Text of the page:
May Kabuki Program at Kabukiza Theatre
Daily: May 3rd to 27th
Box Seat: 20,000 / First Class Seat: 18,000 / Second Class: 14,000 / Upper Tier A: 6,000 / Upper Tier B: 4,000
Unit: Japanese Yen (tax included)
This month's program is to commemorate the twenty-third anniversary of Onoe Baiko's death and the seventeenth anniversary of Ichimura Uzaemon's death. They were two of the most talented actors of the 20th century. 'Kajiwara Heizō Homare no Ishikiri', staged in the matinee, and 'Kotobuki Soga no Taimen', staged in the evening show celebrate the name change of Bando Hikosaburo who takes the name Bando Rakuzen I, and his two sons Kamesaburo and Kametoshi who will be succeeding to the names Bando Hikosaburo IX and Bando Kamezo III. 'Kotobuki Soga no Taimen' also commemorates the debut of Bando Kamesaburo VI, the son of the present Kamesaburo.
|Matinee (from 11:00 AM):|
KAJIWARA HEIZŌ HOMARE NO ISHIKIRI
[The Stone-cutting Feat of Kajiwara]
|Kajiwara Heizō||:||Bando Kamesaburo taking the new name Bando Hikosaburo|
|Matano Gorō||:||Bando Kametoshi taking the new name Bando Kamezo|
|Kenbishi Nomisuke||:||Onoe Shoroku|
|Kikuhē, a footman||:||Onoe Kikunosuke|
|Kozue, Rokurodayū's daughter||:||Onoe Ukon|
|Ōba Saburō||:||Bando Hikosaburo taking the new name Bando Rakuzen|
This play is one act from a jidaimono history play set in the 12th century. The Taira general Kajiwara is asked to test the sharpness of a sword by slicing two live human beings in half. The sword is a priceless heirloom belonging to the enemy Genji clan, and he deliberately fails the test in order to keep it from falling into the hands of his Taira clan. A miracle has convinced Kajiwara to change sides. Kajiwara finally demonstrates the true power of the sword by cutting a large stone basin in two.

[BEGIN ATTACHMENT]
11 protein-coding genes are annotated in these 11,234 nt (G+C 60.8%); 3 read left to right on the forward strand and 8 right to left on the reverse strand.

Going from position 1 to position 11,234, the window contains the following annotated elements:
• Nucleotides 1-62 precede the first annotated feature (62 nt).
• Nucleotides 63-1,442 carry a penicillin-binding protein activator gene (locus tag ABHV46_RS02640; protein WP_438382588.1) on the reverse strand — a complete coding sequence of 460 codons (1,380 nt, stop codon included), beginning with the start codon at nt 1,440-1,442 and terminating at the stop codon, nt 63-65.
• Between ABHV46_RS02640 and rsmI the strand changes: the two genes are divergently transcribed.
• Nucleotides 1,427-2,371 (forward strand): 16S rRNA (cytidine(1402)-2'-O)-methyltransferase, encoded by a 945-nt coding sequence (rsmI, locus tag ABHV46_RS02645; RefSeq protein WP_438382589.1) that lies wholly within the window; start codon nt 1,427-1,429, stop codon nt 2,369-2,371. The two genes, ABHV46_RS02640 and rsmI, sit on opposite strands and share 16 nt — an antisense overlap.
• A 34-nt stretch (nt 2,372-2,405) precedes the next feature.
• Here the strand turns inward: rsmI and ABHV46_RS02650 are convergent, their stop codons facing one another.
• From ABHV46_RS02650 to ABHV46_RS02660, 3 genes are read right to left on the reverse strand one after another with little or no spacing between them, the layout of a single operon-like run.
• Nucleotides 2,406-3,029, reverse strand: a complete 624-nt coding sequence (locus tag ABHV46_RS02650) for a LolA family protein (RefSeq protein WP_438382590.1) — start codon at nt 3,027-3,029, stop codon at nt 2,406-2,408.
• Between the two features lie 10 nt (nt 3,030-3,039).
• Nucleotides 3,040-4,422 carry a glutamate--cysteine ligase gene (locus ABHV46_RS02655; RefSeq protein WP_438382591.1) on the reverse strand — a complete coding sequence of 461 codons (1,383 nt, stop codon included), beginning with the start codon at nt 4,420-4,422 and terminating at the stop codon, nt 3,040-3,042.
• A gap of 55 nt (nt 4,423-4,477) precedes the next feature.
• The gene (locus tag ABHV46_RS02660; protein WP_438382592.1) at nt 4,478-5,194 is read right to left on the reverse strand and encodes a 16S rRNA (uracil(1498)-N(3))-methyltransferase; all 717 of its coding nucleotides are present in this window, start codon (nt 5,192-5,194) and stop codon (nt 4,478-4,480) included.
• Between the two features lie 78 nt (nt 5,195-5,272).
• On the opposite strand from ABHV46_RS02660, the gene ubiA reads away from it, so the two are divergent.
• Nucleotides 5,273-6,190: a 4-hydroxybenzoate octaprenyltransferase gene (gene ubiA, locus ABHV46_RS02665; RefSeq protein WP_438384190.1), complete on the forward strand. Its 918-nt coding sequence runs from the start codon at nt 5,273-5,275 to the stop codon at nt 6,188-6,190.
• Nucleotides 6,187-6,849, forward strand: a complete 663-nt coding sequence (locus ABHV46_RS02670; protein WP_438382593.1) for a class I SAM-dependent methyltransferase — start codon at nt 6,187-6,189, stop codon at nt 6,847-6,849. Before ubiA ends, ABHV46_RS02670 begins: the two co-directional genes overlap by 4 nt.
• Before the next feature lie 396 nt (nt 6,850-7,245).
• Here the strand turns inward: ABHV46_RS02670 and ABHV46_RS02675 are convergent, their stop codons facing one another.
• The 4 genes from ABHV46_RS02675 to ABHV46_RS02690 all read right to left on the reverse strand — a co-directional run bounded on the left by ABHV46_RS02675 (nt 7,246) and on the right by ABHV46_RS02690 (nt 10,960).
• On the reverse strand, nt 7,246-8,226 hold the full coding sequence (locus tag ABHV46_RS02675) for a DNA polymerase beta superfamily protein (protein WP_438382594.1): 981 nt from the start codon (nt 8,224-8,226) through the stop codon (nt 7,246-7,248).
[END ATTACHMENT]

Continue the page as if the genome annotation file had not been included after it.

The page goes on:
From YOSHITSUNE SENBON ZAKURA - YOSHINOYAMA
[Yoshitsune and the Thousand Cherry Trees - Mt. Yoshino]
|Satō Tadanobu, in reality the fox, Genkurō||:||Ichikawa Ebizo|
|Shizuka Gozen||:||Onoe Kikunosuke|
This is a dance depicting a journey through the countryside from the epic play "YOSHITSUNE SENBON ZAKURA" ('Yoshitsune and the Thousand Cherry Trees'). Now exiled and disgraced, Yoshitsune has left his lover Shizuka in the safekeeping of his trusted retainer Tadanobu. But she is unaware that this Tadanobu is actually a magical fox in disguise. He has transformed into human form to be near the treasured drum that Shizuka carries, a drum made from the skins of his fox parents. The dance is set amidst the cherry blossoms of Yoshino, as Shizuka and Tadanobu long to meet Yoshitsune again and express their feelings of love and loyalty to their lord
[Sōgorō, the Fishmonger]
|Sōgorō, a fishmonger||:||Onoe Kikugoro|
|Ohama, Sōgorō's wife||:||Nakamura Tokizo|
|Isobe Kazuenosuke||:||Onoe Shoroku|
|Onagi, a servant of the house of Isobe||:||Nakamura Baishi|
|Yōkichi, an apprentice of a saké shop||:||Terajima Mahoro, first appearance on stage|
|Sankichi, Sōgorō's servant||:||Kawarasaki Gonjuro|
|Omitsu, the daughter of the teahouse maid Kiku||:||Ichimura Manjiro|
|Tahē, Sōgorō's father||:||Ichikawa Danzo|
|Urato Jūzaemon, the chief retainer of the house of Isobe||:||Ichikawa Sadanji|
This is a sewamono play, a work portraying in a realistic way the lives of ordinary people in the Edo period.
Sōgorō, a fishmonger, has made a vow to not drink. But when he learns about his sister's unjust murder at the hands of a daimyō lord, a death that they were told was execution for her wrongdoing, he starts to drink again. Becoming drunk, he storms into the lord's mansion to seek an apology. This play by the Meiji playwright Kawatake Mokuami is known for its realistic portrayal of members of the common class during the Edo period, and highlights their fierce pride as well as their frustration at the privileges of the dominant samurai class.
|Evening Show (from 4:30 PM):|
KOTOBUKI SOGA NO TAIMEN
[The Revenge of the Soga Brothers]
|Kudō Suketsune||:||Onoe Kikugoro|
|Soga no Gorō||:||Bando Kamesaburo taking the new name Bando Hikosaburo|
|Ōmi no Kotōta||:||Bando Kametoshi taking the new name Bando Kamezo|
|Yawata no Saburō||:||Onoe Matsuya|
|Kewaizaka no Shōshō||:||Nakamura Baishi|
|Hatano Shirō||:||Ichimura Takematsu|
|Kamemaru, Oniōs retainer||:||Bando Kamesaburo making his debut|
|Oniō Shinzaemon||:||Kawarasaki Gonjuro|
|Ōiso no Tora||:||Ichimura Manjiro|
|Soga no Jūrō||:||Nakamura Tokizo|